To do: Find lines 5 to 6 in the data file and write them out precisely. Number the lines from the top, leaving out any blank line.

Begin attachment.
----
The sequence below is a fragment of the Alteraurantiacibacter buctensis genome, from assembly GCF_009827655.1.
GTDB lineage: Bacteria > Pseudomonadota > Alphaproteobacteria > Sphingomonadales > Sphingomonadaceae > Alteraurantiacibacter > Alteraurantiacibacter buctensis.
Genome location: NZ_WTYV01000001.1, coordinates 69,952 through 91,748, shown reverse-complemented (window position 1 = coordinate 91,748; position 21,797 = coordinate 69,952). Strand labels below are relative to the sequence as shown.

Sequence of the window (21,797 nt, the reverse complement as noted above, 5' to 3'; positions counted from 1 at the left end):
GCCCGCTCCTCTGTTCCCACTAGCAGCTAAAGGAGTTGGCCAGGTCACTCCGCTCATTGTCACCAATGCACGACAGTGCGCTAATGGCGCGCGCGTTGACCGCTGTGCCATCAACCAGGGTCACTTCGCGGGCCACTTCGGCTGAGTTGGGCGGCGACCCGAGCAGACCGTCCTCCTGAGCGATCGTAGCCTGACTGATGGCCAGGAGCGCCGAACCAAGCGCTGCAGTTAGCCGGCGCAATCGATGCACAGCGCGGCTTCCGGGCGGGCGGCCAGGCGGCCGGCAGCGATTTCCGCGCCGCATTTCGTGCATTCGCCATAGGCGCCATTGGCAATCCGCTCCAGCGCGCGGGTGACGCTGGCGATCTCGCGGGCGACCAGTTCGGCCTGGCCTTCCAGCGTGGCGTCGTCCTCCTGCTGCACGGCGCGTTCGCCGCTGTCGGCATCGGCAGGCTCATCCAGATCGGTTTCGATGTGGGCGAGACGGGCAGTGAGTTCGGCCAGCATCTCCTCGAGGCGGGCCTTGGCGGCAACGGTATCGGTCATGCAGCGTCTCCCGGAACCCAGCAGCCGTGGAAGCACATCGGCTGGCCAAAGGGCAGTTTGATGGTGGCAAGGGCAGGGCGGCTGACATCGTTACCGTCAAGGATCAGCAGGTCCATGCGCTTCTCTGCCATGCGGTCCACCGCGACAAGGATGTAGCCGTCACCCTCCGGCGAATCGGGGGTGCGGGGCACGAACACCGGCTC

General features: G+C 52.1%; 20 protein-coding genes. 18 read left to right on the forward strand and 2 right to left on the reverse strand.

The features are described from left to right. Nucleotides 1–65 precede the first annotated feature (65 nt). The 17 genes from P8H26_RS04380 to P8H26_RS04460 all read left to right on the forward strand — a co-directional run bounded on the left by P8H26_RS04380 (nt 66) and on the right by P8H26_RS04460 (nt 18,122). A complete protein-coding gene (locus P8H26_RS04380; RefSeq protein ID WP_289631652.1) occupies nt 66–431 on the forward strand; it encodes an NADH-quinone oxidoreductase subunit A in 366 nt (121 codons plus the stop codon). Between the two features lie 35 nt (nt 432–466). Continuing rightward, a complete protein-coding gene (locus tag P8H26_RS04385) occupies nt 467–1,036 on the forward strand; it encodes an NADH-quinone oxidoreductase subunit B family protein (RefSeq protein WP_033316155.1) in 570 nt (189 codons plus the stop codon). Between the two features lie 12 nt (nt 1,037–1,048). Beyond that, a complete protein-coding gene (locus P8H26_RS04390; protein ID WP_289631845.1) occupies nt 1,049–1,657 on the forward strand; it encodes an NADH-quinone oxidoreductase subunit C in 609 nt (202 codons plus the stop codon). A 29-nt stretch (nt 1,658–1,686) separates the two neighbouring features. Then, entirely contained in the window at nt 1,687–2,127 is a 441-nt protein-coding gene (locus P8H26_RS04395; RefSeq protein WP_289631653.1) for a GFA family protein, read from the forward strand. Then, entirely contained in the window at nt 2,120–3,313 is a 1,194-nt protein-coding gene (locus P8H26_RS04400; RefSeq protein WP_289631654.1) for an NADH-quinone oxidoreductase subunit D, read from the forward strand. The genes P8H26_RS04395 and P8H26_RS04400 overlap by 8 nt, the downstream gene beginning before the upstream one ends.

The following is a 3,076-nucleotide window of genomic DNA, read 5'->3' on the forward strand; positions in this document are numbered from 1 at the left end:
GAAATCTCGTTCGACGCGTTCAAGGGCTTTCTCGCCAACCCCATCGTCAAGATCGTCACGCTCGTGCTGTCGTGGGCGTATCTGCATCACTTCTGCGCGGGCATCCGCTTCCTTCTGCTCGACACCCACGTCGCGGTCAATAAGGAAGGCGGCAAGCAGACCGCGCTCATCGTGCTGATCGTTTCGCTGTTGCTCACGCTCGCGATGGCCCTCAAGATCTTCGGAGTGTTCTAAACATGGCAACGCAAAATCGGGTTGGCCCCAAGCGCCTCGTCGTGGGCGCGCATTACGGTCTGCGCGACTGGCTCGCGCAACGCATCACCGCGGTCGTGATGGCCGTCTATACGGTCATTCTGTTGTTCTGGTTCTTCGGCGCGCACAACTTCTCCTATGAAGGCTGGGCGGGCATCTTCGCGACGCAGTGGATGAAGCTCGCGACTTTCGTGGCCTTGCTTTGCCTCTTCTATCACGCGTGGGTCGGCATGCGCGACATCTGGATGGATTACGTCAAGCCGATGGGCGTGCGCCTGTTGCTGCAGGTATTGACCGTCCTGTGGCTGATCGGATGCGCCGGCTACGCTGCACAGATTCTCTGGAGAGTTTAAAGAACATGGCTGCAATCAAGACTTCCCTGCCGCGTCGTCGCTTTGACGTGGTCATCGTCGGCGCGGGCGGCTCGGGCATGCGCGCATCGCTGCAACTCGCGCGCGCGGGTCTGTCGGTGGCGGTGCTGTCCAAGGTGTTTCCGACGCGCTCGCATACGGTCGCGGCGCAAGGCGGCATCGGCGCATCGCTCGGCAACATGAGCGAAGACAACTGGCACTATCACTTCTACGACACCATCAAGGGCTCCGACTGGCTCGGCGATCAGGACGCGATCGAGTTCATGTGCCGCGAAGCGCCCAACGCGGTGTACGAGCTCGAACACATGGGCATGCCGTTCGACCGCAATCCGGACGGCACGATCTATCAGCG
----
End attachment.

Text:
GCCCGCTCCTCTGTTCCCACTAGCAGCTAAAGGAGTTGGCCAGGTCACTCCGCTCATTGTCACCAATGCACGACAGTGCGCTAATGGCGCGCGCGTTGACCGCTGTGCCATCAACCAGGGTCACTTCGCGGGCCACTTCGGCTGAGTTGGGCGGCGACCCGAGCAGACCGTCCTCCTGAGCGATCGTAGCCTGACTGATGGCCAGGAGCGCCGAACCAAGCGCTGCAGTTAGCCGGCGCAATCGATGCACAGCGCGGCTTCCGGGCGGGCGGCCAGGCGGCCGGCAGCGATTTCCGCGCCGCATTTCGTGCATTCGCCATAGGCGCCATTGGCAATCCGCTCCAGCGCGCGGGTGACGCTGGCGATCTCGCGGGCGACCAGTTCGGCCTGGCCTTCCAGCGTGGCGTCGTCCTCCTGCTGCACGGCGCGTTCGCCGCTGTCGGCATCGGCAGGCTCATCCAGATCGGTTTCGATGTGGGCGAGACGGGCAGTGAGTTCGGCCAGCATCTCCTCGAGGCGGGCCTTGGCGGCAACGGTATCGGTCATGCAGCGTCTCCCGGAACCCAGCAGCCGTGGAAGCACATCGGCTGGCCAAAGGGCAGTTTGATGGTGGCAAGGGCAGGGCGGCTGACATCGTTACCGTCAAGGATCAGCAGGTCCATGCGCTTCTCTGCCATGCGGTCCACCGCGACAAGGATGTAGCCGTCACCCTCCGGCGAATCGGGGGTGCGGGGCACGAACACCGGCTC

General features: G+C 52.1%; 20 protein-coding genes. 18 read left to right on the forward strand and 2 right to left on the reverse strand.